Flanked by cabinet members and coal miners, President Trump introduced and signed an executive order on March 28, that revokes Obama-era climate regulations and puts "an end to the war on coal," he said. (The White House)

At a 1992 conference, President George H.W. Bush and 177 other governments signed something called Agenda 21. It's a totally voluntary United Nations “action plan” that offers suggestions for way local, state and national governments can combat poverty and pollution. It's fairly innocuous and, again, nonbinding.

But antigovernment conservatives such as Phyllis Schlafly and Tom DeWeese latched onto the measure as a symbol of a much broader U.N.-backed conspiracy take control of America. DeWeese, whose think tank focuses on “the United Nations and its effect on American national sovereignty,” has described Agenda 21 as a “blueprint to turn your community into a little soviet.”

The movement that sprung up around it left no hyperbole unused. In speeches, hysterical books and DVDs and interviews, anti-Agenda 21ers call it  “the most dangerous threat to American sovereignty”; “An anti-human document, which takes aim at Western culture, and the Judeo-Christian and Islamic religions,” that will bring “new Dark Ages of pain and misery yet unknown to mankind,” and “abolish golf courses, grazing pastures and paved roads,” in the name of creating a “one-world order.”

“It's taken to extremes that turn Agenda 21 into some sort of international scheme to take down the stars and stripes,” explains Ryan Lenz, as senior investigative reporter for the Southern Poverty Law Center who studies the groups that oppose to Agenda 21. “Nationalism is about protecting one's borders. Opposing Agenda 21 is just a way of saying other countries don't have a say.”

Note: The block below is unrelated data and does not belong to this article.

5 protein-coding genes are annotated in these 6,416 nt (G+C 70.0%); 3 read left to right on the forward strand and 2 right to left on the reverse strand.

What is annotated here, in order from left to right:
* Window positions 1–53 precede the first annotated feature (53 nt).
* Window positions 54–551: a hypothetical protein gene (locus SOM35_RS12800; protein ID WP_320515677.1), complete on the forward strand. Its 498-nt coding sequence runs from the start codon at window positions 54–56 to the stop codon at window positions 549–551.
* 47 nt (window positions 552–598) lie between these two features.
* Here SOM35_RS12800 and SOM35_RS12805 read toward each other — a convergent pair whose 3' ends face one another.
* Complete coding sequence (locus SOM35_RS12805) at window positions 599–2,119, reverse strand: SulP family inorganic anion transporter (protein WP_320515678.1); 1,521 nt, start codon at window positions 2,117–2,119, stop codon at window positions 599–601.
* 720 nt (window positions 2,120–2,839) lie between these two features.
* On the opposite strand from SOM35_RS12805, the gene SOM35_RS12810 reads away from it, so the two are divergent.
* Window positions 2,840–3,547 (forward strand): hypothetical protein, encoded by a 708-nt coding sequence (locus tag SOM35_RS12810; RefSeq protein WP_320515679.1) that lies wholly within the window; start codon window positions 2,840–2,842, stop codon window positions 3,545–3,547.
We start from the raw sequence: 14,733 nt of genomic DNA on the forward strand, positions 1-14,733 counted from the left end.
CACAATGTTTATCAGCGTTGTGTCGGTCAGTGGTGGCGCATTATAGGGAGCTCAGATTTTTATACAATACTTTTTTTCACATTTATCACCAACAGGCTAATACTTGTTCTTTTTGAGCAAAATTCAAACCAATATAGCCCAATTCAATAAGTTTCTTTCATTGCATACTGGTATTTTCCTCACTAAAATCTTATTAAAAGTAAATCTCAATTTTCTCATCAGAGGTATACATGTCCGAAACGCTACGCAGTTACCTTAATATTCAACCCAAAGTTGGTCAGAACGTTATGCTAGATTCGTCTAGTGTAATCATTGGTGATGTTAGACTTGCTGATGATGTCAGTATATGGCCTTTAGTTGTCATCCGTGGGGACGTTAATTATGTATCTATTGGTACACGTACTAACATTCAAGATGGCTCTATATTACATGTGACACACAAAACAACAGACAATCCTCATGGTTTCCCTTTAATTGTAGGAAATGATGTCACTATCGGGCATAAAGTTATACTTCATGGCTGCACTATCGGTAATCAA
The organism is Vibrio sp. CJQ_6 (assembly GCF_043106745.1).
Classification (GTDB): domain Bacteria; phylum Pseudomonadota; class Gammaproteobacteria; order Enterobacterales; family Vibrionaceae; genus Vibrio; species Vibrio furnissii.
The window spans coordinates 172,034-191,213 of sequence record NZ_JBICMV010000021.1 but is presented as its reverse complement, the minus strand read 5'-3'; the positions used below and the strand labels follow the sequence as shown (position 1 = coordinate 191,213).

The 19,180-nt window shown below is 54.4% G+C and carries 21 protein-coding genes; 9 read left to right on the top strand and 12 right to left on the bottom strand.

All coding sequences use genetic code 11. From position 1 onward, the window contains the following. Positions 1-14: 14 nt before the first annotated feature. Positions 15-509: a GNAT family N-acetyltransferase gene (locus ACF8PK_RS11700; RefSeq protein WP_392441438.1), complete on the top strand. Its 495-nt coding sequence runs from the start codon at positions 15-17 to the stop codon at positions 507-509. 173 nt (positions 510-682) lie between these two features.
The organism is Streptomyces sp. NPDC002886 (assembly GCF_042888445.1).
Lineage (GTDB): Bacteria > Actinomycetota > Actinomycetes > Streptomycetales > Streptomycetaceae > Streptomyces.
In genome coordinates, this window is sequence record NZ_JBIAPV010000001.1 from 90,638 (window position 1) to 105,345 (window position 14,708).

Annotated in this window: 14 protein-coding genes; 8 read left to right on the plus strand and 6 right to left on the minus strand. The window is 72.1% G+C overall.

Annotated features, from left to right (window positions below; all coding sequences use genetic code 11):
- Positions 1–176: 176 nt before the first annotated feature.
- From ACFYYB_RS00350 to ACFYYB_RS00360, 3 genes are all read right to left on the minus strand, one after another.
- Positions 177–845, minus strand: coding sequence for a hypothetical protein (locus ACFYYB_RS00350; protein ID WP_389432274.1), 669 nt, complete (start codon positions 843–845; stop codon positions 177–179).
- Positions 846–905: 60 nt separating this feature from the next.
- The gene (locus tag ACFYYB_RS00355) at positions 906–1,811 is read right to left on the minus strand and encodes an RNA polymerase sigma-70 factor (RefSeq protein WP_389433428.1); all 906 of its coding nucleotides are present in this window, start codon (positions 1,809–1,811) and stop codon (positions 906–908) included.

Though most people don't know what Agenda 21 is, this argument — that fighting climate change is antithetical to American interests — has seeped into mainstream Republican thinking.

In 2012, Newt Gingrich promised to “explicitly repudiate” the plan if elected president. Former Georgia Senate Majority Leader Chip Rogers (R) “organized a four-hour, closed-door anti-Agenda briefing in October 2012" during which “attendees were told President Obama was using ‘mind control’ techniques to push land use planning, and that the U.N. planned to force Americans from suburbs into cities and also was implementing mandatory contraception to curb population growth,” according to the SPLC.

Trump's recent moves might be the movement's biggest victory yet. One article from Investment Watch Blog, which calls itself " pro-capitalism, pro-business, pro-market, truth seeker, and anti-MSM”, framed the president's proposal to shutter popular rural development agencies as “Trump Shutting Down Shadow Government Agencies That Implement Agenda 21.”

“People see Trump's actions in regards to the environment as a positive indication that he's moving forward with removing the … dictates of some international order,” Lenz said.